By absolute coincidence I assume, the succeeding band on the main stage was Children Of Bodom, another act with a frontman that has performed some bad shows in his lifetime apparently due to a fondness for alcohol. While there was nothing particularly great about their actual performance, and a severe lack of “Needled 24/7” being on the setlist, Bodom’s set did solidify the idea that Alexi Laiho and co. have not entirely lost their live spark yet, in the same way, that the album they are currently touring in support of “Hexed”, shows that the band are likewise on an upward trajectory in the songwriting department too. Lead single “Under Grass and Clover” is one of their best songs I would argue, and the highlight of this overall solid performance.
 
Children Of Bodom setlist:
Are You Dead Yet?
Under Grass and Clover
In Your Face
Platitudes and Barren Words
Angels Don't Kill
This Road
Hate Me!
Downfall
Hate Crew Deathroll
 
An inevitable downside of seeing bands at festivals is that it is impossible to see absolutely everyone, so I, unfortunately, had to miss Tesseract to get some much-needed sustenance in the form of “Dirty Fries”, courtesy of the great Texas Smoker food stall. Finishing that, I returned to the main stage to realize that the organizers of Bloodstock weren’t lying when they promised more ammo to the main stage’s pyrotechnic arsenal, as Powerwolf’s special guest performance was the most explosive of the whole day, both literally and sonically. Frontman Karsten “Attila Dorn” Brill and keyboardist Falk Maria Schlegel worked wonders together hyping the crowd up with their dual-stage banter in between songs; oozing energy, partnership and a genuine passion for what they do. All of which are quintessential elements to the genre they perform in. Power metal anthems came in droves as their hour-long set featured the likes of classics like “Army of the Night” and “We Drink Your Blood” as well as the best songs from their latest album “The Sacrament of Sin”. While power metal has its loud-mouthed naysayers, it seemed most of the festival had turned up to see Powerwolf play, and from thereon I heard not a single soul bash them. Easily a future headliner of the European festival scene.
 
Powerwolf setlist:
Fire and Forgive
Army of the Night
Incense and Iron
Amen and Attack
Demons are a Girl’s Best Friend
Armata Strigoi
Blessed and Possessed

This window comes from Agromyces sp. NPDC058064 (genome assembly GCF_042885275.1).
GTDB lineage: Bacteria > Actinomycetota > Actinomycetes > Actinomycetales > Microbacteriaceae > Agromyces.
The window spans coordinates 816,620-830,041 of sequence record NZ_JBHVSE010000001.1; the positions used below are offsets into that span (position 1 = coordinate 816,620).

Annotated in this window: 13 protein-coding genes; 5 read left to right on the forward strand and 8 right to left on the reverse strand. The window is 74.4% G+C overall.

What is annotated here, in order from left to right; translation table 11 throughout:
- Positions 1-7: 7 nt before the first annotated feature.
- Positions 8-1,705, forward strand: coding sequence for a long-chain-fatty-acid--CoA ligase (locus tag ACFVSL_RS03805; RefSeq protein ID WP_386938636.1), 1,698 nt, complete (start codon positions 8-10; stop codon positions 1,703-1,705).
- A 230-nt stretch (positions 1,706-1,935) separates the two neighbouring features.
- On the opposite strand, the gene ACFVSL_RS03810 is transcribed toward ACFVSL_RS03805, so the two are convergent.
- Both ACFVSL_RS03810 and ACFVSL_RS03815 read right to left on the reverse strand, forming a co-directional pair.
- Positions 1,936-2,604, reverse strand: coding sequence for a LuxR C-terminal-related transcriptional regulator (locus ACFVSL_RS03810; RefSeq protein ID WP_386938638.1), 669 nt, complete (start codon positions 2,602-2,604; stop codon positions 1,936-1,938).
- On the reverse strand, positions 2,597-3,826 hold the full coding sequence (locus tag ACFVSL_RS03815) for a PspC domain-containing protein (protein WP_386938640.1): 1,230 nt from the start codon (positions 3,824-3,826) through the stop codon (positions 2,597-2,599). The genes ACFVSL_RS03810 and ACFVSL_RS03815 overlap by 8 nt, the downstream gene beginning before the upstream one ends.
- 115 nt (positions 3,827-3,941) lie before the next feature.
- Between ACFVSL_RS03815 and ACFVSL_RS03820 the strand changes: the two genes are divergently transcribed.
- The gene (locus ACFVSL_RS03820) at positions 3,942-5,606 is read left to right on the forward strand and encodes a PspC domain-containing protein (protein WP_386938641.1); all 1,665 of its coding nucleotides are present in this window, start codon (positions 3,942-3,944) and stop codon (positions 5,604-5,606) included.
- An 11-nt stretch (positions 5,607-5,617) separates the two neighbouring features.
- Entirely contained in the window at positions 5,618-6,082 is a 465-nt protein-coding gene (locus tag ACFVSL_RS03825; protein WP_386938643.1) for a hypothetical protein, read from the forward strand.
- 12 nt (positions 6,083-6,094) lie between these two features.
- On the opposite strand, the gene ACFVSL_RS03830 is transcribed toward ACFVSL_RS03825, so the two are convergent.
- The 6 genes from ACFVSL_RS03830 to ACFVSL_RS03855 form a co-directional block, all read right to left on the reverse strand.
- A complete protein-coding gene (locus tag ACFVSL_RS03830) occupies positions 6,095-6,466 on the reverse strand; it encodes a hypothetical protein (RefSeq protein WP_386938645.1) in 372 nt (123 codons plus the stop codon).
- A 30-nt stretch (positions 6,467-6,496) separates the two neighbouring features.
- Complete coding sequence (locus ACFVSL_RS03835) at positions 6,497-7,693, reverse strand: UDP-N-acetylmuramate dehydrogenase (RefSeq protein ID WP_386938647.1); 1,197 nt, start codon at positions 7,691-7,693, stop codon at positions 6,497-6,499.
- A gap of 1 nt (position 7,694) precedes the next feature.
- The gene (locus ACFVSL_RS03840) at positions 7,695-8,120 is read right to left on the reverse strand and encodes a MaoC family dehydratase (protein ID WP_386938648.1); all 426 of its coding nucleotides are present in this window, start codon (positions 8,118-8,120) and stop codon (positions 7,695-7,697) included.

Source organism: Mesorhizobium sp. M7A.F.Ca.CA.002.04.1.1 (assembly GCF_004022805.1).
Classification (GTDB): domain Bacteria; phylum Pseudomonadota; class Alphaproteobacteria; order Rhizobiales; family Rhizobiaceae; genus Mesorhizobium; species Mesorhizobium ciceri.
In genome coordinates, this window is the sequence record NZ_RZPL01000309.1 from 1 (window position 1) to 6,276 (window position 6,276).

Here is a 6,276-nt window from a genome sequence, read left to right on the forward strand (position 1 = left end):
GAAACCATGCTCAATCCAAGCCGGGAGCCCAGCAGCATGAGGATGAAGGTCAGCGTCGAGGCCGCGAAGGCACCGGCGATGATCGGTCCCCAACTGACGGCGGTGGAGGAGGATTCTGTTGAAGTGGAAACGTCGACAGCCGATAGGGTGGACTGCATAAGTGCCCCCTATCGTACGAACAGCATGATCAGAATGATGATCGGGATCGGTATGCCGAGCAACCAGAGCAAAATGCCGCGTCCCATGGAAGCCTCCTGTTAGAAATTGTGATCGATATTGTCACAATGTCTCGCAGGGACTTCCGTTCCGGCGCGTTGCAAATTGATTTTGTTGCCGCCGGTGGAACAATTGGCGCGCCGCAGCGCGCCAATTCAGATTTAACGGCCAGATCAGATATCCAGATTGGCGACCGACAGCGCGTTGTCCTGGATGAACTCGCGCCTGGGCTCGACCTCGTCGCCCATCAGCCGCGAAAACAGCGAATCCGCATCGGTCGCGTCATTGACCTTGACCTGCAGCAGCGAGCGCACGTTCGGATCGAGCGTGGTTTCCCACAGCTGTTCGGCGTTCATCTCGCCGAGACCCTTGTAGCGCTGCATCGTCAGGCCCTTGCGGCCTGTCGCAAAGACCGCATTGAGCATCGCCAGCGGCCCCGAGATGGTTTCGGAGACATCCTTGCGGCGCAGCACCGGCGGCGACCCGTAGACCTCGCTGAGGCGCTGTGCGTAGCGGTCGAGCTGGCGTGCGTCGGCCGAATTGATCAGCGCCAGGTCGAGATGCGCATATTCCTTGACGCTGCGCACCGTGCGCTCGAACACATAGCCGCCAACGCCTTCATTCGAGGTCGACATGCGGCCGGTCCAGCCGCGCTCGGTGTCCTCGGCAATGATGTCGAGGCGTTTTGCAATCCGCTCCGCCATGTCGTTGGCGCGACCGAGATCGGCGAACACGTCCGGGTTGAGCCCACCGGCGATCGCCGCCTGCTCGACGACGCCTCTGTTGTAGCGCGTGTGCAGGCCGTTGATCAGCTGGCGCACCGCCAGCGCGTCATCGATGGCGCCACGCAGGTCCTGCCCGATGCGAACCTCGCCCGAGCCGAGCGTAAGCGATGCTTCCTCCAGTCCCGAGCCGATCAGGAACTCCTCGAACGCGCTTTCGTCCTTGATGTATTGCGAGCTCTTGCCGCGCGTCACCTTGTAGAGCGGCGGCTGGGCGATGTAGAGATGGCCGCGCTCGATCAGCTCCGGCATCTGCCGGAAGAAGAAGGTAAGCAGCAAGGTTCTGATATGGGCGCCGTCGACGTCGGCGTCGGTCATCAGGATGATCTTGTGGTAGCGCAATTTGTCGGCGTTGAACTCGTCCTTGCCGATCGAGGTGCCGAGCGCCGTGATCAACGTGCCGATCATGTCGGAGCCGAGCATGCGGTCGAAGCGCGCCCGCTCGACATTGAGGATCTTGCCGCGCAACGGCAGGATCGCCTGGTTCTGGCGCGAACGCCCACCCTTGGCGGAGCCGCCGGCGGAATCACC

Resurrection by Erection
Werewolves of Armenia
We Drink Your Blood
 
As the second sunset on Bloodstock festival, it was time for power metal maestros Sabaton to finally grace the main stage, delivering an exuberant and dramatic live show based on their latest opus “The Great War”, a concept album about WW1. Though I briefly caught the tail end of their set during my first Bloodstock back in 2015, there was something specifically epic about seeing a tank surrounded by sandbags on stage under crisp moonlight, rather than in the day. All while watching Joakim Broden sing mournfully about the loss of British troops.
 
While a live Sabaton show will only really be appreciated by fans of the band’s specific subject matter and symphonic power metal style, for a long-time fan this was a show worthy of an arena, which makes sense considering the band will be touring Europe doing just that in the winter. Furthermore, the setlist was a strikingly perfect balance of old and new, featuring songs from pretty much every album in their career. While I ultimately preferred Powerwolf’s set, Sabaton should be proud of how far they have ascended from their early morning slot at this very same festival ten years ago.
 
Sabaton setlist:
Ghost Division
Great War
Resist and Bite
Fields of Verdun
Winged Hussars
82nd All the Way
The Price of a Mile
Bismarck
The Red Baron
The Lion from the North
Carolus Rex
Night Witches
The Lost Battalion
Shiroyama
The Last Stand
 
Encore:
Primo Victoria
Swedish Pagans
To Hell and Back
 
For the restless types who demand even more music after the headline act is finished, Bloodstock has since 2016 featured a band headlining the Sophie stage each night that doesn’t clash with the main headliner. On this particular evening, it was Grand Magus rounding off a day that largely featured European melodic metal acts. While I find their newest album “Wolf God” to be a bit of a bore compared to the band’s more thickly atmospheric and doomy material, the sound and performance of their live show were in equal parts impressive and worth staying up for.
 
Grand Magus setlist:
I, the Jury
Sword of the Ocean
Dawn of Fire
Untamed
Steel Versus Steel
Ravens Guide Our Way
Kingslayer
Valhalla Rising
Iron Will
Like the Oar Strikes the Water
Triumph and Power
Hammer of the North

PS: Words by Michael Miller and photos by Ross Goatman (Satyr Media) - Soulfly photos by Amplified Gig Photography and Down The Barrel Photography.